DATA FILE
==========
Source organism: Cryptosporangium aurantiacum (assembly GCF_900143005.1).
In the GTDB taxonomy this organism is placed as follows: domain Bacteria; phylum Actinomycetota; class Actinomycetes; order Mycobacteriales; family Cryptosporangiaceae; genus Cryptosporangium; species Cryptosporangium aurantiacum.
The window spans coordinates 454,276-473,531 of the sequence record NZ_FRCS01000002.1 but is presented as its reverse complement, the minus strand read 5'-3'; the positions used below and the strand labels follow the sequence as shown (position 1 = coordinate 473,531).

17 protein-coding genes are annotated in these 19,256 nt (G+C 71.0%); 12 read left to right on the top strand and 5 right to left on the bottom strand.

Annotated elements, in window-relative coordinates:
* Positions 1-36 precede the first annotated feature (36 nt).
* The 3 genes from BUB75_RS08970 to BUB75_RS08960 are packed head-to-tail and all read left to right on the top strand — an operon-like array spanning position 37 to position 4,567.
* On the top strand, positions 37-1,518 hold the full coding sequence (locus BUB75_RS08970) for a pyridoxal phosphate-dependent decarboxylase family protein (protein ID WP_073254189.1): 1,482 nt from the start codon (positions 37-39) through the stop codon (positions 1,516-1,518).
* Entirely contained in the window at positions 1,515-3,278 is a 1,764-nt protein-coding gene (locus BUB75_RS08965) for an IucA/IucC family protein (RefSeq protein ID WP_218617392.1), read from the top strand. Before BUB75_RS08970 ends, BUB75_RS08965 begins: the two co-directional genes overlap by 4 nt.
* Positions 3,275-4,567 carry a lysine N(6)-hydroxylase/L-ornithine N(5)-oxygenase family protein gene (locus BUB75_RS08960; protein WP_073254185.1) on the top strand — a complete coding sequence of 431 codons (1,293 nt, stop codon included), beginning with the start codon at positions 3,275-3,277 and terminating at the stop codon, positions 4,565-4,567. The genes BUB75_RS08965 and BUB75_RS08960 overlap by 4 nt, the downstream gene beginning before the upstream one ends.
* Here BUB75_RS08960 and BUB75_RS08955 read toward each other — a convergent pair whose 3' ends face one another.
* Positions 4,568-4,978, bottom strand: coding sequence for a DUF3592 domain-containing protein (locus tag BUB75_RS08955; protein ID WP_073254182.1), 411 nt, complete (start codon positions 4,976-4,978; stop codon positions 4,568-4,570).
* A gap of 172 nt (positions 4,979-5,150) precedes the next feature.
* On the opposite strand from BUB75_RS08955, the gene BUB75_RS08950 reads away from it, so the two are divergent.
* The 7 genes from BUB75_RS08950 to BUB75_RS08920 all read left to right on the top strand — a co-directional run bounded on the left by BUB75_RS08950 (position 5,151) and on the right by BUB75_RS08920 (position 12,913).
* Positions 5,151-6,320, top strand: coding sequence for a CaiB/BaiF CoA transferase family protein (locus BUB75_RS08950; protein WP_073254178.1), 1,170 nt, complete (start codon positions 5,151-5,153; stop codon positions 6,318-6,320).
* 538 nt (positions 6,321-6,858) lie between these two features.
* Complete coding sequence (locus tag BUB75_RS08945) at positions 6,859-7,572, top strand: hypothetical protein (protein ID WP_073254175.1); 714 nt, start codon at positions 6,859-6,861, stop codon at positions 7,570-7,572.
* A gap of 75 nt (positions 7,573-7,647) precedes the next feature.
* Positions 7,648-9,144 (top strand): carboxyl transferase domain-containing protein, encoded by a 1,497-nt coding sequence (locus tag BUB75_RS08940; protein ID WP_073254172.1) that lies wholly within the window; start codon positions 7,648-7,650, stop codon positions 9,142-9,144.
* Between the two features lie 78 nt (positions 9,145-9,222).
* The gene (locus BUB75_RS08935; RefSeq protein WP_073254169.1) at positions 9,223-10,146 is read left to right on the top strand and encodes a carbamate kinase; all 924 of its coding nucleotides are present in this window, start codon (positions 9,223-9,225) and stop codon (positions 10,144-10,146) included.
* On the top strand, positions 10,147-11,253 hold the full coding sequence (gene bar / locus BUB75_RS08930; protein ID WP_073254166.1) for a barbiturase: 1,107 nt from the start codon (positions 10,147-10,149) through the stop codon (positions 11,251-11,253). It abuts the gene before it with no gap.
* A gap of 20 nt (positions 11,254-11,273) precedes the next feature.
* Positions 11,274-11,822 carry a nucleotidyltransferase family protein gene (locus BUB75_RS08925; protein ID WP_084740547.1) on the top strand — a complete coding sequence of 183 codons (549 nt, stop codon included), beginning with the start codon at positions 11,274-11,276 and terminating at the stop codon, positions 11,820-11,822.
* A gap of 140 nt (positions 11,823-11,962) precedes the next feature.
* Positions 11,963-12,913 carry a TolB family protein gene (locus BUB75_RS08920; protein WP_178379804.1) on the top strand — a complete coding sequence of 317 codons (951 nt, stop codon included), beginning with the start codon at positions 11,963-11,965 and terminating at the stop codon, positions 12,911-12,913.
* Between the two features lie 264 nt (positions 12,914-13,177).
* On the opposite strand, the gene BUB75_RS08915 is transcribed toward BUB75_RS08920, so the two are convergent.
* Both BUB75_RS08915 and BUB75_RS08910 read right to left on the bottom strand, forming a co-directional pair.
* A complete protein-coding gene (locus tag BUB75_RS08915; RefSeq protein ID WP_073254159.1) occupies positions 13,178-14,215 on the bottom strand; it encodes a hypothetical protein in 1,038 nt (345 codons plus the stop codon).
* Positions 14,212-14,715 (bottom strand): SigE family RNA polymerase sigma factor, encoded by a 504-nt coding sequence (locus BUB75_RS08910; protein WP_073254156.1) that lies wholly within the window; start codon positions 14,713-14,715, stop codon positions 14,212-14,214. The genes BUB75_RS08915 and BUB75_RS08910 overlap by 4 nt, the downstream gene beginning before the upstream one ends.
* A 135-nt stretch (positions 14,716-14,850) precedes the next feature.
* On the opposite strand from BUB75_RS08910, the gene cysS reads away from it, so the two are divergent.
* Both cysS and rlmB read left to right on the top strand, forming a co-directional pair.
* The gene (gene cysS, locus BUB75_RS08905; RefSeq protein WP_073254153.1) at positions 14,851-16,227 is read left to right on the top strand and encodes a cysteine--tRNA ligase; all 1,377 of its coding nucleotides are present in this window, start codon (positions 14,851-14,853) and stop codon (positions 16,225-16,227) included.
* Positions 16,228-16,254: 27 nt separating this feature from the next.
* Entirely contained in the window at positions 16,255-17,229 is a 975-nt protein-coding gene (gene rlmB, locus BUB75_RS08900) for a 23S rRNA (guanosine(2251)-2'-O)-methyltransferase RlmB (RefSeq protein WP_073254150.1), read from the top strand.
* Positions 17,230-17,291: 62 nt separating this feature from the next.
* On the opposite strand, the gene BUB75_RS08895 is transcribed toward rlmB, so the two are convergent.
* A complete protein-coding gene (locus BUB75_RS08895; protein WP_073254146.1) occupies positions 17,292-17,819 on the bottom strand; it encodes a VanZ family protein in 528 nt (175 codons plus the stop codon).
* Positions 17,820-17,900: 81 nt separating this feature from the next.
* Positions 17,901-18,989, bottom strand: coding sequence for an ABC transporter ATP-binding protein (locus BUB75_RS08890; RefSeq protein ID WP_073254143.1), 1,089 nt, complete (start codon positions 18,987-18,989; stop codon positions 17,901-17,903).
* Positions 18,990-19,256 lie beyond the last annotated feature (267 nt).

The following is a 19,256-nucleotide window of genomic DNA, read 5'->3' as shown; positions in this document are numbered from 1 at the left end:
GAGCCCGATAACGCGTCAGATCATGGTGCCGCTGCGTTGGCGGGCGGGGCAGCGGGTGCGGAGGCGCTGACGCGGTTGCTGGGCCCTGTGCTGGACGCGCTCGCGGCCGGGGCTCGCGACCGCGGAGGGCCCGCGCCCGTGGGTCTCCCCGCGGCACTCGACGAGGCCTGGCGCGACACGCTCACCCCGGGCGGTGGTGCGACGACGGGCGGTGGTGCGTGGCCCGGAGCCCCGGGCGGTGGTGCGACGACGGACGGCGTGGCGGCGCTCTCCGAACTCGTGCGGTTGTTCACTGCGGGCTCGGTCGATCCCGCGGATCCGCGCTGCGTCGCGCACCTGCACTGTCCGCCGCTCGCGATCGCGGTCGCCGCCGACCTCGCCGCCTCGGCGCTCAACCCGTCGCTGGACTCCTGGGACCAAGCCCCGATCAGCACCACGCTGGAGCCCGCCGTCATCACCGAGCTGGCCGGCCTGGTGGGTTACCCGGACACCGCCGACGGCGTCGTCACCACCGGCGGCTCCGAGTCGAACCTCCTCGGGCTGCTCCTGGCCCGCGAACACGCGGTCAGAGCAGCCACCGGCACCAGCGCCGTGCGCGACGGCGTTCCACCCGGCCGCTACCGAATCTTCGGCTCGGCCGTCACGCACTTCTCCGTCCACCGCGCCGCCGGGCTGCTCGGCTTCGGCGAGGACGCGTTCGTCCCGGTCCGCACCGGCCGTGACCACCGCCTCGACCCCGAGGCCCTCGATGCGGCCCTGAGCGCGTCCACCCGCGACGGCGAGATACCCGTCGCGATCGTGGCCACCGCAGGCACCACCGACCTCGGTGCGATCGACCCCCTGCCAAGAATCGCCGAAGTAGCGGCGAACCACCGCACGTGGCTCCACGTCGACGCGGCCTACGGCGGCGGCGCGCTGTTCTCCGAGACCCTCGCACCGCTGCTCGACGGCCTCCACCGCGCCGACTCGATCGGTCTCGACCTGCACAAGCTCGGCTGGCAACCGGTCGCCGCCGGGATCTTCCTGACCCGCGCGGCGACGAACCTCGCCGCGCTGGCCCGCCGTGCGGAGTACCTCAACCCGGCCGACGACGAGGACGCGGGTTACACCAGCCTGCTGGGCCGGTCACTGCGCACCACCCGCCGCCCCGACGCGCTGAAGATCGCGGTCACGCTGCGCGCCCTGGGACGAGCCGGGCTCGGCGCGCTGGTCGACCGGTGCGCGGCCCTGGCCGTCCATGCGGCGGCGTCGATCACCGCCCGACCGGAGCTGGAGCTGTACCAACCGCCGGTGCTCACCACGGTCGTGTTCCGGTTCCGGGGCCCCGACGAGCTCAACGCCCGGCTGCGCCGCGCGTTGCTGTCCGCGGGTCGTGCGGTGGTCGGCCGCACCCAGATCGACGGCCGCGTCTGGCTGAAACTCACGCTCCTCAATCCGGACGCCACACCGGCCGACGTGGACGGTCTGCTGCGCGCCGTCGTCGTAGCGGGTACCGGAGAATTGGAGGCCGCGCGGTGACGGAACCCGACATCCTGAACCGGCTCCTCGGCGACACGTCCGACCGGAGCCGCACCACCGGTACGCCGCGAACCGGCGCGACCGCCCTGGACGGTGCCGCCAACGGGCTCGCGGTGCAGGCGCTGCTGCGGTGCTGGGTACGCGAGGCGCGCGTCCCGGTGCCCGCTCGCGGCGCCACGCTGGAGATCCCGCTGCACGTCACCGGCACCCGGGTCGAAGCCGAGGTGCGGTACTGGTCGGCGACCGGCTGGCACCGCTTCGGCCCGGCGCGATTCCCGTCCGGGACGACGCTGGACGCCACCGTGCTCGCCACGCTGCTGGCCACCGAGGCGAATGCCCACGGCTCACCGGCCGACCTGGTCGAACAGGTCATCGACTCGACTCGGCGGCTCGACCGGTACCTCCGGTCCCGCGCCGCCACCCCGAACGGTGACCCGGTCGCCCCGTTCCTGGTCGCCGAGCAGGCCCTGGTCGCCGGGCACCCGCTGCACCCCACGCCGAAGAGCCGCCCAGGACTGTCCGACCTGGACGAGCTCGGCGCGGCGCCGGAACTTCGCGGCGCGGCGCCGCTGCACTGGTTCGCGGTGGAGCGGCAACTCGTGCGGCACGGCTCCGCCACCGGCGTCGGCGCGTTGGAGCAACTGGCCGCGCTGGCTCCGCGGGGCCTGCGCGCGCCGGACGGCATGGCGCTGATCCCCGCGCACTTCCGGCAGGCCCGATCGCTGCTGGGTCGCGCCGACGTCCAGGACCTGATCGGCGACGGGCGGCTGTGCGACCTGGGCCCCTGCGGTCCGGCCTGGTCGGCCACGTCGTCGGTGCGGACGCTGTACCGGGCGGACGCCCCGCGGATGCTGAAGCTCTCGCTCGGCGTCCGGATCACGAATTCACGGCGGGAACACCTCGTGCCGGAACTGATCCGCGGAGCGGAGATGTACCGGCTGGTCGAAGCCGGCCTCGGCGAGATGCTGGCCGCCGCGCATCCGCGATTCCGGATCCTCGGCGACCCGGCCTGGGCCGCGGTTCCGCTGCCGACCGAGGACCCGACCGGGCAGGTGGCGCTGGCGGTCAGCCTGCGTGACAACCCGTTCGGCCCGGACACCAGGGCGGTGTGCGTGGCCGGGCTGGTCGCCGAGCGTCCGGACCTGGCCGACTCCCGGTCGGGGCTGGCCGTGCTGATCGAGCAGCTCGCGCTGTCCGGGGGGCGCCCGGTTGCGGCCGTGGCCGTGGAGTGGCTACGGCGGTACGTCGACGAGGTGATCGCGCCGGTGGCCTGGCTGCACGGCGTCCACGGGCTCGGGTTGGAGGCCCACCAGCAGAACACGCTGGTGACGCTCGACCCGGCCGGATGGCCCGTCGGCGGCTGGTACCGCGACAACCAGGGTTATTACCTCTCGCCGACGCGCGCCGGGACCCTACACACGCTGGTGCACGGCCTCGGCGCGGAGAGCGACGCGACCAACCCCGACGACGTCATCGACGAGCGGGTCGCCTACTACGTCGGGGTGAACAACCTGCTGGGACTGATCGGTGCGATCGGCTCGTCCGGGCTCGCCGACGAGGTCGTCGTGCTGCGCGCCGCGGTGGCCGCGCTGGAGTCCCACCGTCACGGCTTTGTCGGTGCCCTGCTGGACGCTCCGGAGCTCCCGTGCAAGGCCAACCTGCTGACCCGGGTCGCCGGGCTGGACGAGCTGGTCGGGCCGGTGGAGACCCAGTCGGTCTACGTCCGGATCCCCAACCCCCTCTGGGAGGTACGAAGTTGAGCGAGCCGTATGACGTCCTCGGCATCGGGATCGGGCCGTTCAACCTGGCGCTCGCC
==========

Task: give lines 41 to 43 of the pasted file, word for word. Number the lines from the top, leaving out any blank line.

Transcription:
* A complete protein-coding gene (locus BUB75_RS08895; protein WP_073254146.1) occupies positions 17,292-17,819 on the bottom strand; it encodes a VanZ family protein in 528 nt (175 codons plus the stop codon).
* Positions 17,820-17,900: 81 nt separating this feature from the next.
* Positions 17,901-18,989, bottom strand: coding sequence for an ABC transporter ATP-binding protein (locus BUB75_RS08890; RefSeq protein ID WP_073254143.1), 1,089 nt, complete (start codon positions 18,987-18,989; stop codon positions 17,901-17,903).